Interesting, this list of top 20 articles compiled by the Library Instruction Round Table, see page 6 of their latest newsletter. This one seems of particular interest:
Stowe, B. (2013). Designing and implementing an information literacy instruction outcomes assessment program. College & Undergraduate Libraries, 20(3-4),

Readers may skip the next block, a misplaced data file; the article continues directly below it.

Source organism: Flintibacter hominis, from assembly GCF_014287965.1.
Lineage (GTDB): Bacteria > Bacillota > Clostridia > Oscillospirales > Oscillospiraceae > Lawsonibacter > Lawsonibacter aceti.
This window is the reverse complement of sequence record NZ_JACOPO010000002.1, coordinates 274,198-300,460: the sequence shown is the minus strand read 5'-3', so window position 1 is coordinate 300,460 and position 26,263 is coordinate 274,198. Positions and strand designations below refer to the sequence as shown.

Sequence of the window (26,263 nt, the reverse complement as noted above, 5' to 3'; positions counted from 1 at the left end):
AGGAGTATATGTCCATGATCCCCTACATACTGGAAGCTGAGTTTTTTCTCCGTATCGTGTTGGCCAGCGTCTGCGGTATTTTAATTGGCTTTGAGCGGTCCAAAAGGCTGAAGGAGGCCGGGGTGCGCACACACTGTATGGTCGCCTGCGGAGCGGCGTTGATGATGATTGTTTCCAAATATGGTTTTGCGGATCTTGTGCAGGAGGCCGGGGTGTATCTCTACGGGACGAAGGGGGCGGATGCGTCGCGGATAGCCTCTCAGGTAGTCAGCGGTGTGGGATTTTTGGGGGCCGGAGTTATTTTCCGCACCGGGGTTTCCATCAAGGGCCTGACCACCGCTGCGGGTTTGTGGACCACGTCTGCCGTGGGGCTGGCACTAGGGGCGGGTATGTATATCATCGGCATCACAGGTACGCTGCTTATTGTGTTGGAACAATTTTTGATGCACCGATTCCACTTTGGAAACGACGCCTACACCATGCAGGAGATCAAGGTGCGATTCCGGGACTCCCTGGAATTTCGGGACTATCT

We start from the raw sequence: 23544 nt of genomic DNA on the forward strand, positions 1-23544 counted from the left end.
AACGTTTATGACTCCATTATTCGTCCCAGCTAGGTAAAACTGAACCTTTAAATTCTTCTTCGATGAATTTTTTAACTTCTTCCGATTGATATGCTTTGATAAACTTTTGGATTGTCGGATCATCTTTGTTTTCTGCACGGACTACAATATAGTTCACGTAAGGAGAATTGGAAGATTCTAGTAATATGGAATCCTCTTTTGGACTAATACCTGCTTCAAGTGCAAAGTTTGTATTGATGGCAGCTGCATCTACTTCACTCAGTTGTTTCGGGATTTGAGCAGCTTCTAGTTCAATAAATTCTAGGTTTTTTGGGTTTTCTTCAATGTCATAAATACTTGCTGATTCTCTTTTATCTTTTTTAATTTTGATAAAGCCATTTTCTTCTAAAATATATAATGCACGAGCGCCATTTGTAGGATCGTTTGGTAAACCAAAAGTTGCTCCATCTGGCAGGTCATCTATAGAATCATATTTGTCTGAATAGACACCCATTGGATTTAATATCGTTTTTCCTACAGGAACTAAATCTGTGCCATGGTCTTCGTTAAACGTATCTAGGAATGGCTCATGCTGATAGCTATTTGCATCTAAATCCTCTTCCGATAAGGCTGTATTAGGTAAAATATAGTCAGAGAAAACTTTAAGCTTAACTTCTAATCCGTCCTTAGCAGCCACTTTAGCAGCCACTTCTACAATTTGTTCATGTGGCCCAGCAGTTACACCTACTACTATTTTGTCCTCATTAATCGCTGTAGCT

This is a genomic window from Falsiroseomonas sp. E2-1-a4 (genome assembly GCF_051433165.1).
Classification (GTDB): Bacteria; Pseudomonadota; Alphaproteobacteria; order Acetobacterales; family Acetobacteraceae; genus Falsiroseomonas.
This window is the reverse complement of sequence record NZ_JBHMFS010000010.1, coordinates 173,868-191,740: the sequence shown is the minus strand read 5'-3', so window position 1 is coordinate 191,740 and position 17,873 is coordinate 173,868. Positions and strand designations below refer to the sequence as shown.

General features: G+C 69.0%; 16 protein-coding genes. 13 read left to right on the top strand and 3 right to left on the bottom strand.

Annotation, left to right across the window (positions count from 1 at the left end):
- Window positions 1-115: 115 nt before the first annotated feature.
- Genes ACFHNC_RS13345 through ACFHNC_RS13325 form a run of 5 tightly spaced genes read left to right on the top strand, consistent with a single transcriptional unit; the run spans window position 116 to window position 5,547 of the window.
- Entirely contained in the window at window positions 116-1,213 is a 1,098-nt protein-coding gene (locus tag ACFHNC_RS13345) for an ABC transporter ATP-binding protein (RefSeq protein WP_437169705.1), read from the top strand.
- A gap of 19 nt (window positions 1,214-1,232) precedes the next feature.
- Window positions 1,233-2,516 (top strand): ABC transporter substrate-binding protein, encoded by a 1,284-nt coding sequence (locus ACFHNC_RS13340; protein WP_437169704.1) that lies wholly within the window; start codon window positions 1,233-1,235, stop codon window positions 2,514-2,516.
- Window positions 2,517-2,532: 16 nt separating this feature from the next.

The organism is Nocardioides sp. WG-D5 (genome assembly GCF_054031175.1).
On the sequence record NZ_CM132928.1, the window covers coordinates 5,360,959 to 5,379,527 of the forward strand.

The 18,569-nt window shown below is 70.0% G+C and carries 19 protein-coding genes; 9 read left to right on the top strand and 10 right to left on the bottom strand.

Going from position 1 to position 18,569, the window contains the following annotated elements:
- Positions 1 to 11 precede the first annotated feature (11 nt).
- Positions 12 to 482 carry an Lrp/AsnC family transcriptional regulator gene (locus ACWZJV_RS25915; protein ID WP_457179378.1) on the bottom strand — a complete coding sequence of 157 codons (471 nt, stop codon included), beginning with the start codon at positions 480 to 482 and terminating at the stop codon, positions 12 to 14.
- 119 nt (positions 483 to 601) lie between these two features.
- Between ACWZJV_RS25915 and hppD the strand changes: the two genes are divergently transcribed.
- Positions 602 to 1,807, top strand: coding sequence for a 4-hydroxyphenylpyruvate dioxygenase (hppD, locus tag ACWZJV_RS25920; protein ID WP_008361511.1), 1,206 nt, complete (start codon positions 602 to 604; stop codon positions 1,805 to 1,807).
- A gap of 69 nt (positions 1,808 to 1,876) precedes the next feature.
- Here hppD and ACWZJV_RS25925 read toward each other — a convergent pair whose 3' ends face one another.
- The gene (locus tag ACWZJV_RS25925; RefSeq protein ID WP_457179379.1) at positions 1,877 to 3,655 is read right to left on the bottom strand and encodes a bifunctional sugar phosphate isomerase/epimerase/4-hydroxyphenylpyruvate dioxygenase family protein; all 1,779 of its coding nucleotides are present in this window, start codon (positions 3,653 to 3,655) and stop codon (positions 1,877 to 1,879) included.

This case study describes and analyzes the efforts of the library faculty at the Brooklyn Campus Library of Long Island University who are involved in developing, testing, and implementing a ground-up information literacy outcomes assessment program for the undergraduate core curriculum. Based on the increasingly prominent role given to information literacy by re-accreditation agencies, the library was prompted to significantly upgrade its assessment practice of collecting anecdotal evidence and administering clickers-based exit surveys. To detail the process of the upgrade, the article discusses such issues as key external and internal institutional forces that influence the development of an outcomes assessment programs. The library faculty members discuss choosing the appropriate assessment instrument (standardized or locally developed), establishing a hierarchy of priorities of assessment areas/goals, determining the actual assessment questions, and building the iterative assessment cycle (pre-assessment and post-assessment). The author includes examples from early versions of the evaluation instruments as well as the revisions of such instruments. The honesty of the library faculty members is disarming—they freely refer to the persistent personnel and managerial issues their library had been facing for some time and are generally very open about the challenges this represented in terms of developing a sustainable assessment program. As a result, this article provides an invaluable resource for other institutions trying to build their outcomes assessment program from scratch.